Commercial Real Estate Investing

Any investment for which the owner receives periodic rent can be classified as a commercial property. This can include residential dwellings that are greater than four units, mixed-use buildings, office buildings, warehouses, industrial buildings, retail spaces, parking garages, land for development and agricultural land.

  • Each type of commercial property has its own unique operating challenges and potential Return on Investment (ROI).

  • Prospective buyers should consult with an experienced real estate agent to determine if this type of investment fits their goals.

  • Potential investors should compare the Return on Investment (ROI) with the returns they could earn by investing in something else, such as the stock market.

GRM represents the number of months’ rent it would take to pay for the house if the buyer pays cash up front…the lower the GRM, the better. This is an oversimplification, of course, but GRM can help a buyer to determine which house might make sense to purchase, or what the target price would be for a potential purchase.

  • A key element in the GRM calculation is the estimate of monthly rent income.
  • It is important to use actual RENTED unit data, not current list prices.
  • Once you calculate GRM for your 4-6 comparable properties, the average GRM is used to estimate a price or value for the multifamily house or mixed-use property.
  • A good real estate agent is a valuable asset to buyers in helping you navigate this process.

*Note that GRM does not reflect any operating expense, property taxes, or management costs; to include those elements in your analysis, calculate a Capitalization Rate (CAP rate), which is an expression of Return on Investment (ROI) for rental properties.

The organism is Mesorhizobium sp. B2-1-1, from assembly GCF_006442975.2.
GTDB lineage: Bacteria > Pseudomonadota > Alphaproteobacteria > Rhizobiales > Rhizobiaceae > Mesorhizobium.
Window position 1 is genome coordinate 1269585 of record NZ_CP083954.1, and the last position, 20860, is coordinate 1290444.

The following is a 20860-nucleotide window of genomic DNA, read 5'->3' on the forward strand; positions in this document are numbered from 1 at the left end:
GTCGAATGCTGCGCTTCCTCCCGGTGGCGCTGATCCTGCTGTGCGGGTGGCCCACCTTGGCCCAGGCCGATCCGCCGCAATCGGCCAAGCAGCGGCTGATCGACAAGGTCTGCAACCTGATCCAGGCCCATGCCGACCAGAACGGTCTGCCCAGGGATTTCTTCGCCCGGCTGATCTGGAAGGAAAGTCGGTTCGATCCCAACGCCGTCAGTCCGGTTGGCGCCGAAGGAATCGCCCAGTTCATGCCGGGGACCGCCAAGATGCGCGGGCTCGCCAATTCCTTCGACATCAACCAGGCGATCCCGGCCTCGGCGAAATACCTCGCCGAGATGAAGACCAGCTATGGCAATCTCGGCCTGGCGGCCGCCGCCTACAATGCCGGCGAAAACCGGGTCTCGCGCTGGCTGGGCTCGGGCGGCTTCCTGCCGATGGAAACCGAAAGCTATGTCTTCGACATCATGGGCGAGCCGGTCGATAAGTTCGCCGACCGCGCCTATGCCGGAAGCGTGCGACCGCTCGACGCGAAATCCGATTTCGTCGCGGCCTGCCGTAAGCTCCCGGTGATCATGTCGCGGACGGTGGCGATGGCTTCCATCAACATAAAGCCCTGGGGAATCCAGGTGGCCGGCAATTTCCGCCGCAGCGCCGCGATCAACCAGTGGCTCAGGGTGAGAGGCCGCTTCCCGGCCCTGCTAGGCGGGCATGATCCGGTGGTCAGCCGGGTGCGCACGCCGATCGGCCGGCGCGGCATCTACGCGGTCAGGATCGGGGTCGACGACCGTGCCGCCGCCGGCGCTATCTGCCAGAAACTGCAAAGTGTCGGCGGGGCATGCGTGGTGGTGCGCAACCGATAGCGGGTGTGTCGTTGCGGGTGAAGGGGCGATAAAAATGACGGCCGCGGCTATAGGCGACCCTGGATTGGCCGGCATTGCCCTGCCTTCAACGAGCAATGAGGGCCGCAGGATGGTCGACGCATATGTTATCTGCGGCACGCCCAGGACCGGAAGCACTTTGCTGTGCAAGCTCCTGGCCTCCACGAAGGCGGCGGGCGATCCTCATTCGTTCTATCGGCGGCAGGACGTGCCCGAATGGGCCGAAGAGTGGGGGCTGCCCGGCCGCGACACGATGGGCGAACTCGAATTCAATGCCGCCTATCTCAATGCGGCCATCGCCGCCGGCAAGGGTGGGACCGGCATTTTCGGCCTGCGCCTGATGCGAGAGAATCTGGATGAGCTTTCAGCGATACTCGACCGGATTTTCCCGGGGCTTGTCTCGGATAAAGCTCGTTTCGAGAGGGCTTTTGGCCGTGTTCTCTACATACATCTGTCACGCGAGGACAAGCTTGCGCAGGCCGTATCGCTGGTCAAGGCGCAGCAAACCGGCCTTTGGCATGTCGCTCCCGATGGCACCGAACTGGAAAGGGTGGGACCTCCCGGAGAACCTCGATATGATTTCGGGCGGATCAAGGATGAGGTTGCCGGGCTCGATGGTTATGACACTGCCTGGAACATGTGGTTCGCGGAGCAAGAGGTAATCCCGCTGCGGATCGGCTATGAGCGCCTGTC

Commercial Real Estate as an Investment

Any investment for which the owner receives periodic rent can be classified as a commercial property. This can include residential dwellings that are greater than four units, mixed-use buildings, office buildings, warehouses, industrial buildings, retail spaces, parking garages, land for development and agricultural land.

  • Each type of commercial property has its own unique operating challenges and potential Return on Investment (ROI).
  • Prospective buyers should consult with an experienced real estate agent to determine if this type of investment fits their goals.
  • Potential investors should compare the Return on Investment (ROI) with the returns they could earn by investing in something else, such as the stock market.

In commercial real estate, the most commonly used calculation for ROI is called the Capitalization Rate (CAP rate). An experienced real estate agent can help with the detailed analysis.

Commercial Real Estate Investment Example

CAP Rate = Net Operating Income divided by the Property Asset Value

For example, A commercial property sells for $1,000,000 and generates an annual Net Operating Income (NOI) of $100,000, the Cap Rate would be 10%.

1. Income ÷ Rate = Value
2. Income ÷ Value = Rate
3. Value x Rate = Income

Examples:

Net Operating Income ÷ Capitalization Rate = Value
$100,000 income ÷ 9% cap rate = $1,111,111
$100,000 income ÷ 8% cap rate = $1,250,000
$100,000 income ÷ 6% cap rate = $1,666,666

Net Operating Income ÷ Value = Rate
$100,000 income ÷ $1,111,111 = .09% rate
$100,000 income ÷ $1,250,000 = .08% rate
$100,000 income ÷ $1,666,666 = .06% rate

Value x Rate = Net Operating Income
$1,111,111 value x .09% rate = $100,000 income
$1,250,000 value x .08% rate = $100,000 income
$1,666,666 value x .06% rate = $100,000 income

  • Note the relationship between the rate and the value. As the rate goes down, the value increases. If you’re a seller; you want to sell for a 5% CAP rate, if you’re a buyer; you want to buy for a 10% CAP rate.
  • Net operating income (NOI) is a calculation used to analyze real estate investments that generate income.
  • NOI equals all revenue (apartment rents and coin-op laundry) from the property minus all reasonably necessary operating expenses (utilities, maintenance fees, management fees, liability insurance and taxes).
  • Note that mortgage principal and interest are not considered operating expenses; they are debt service, and they get subtracted from NOI to determine Net Cash Flow.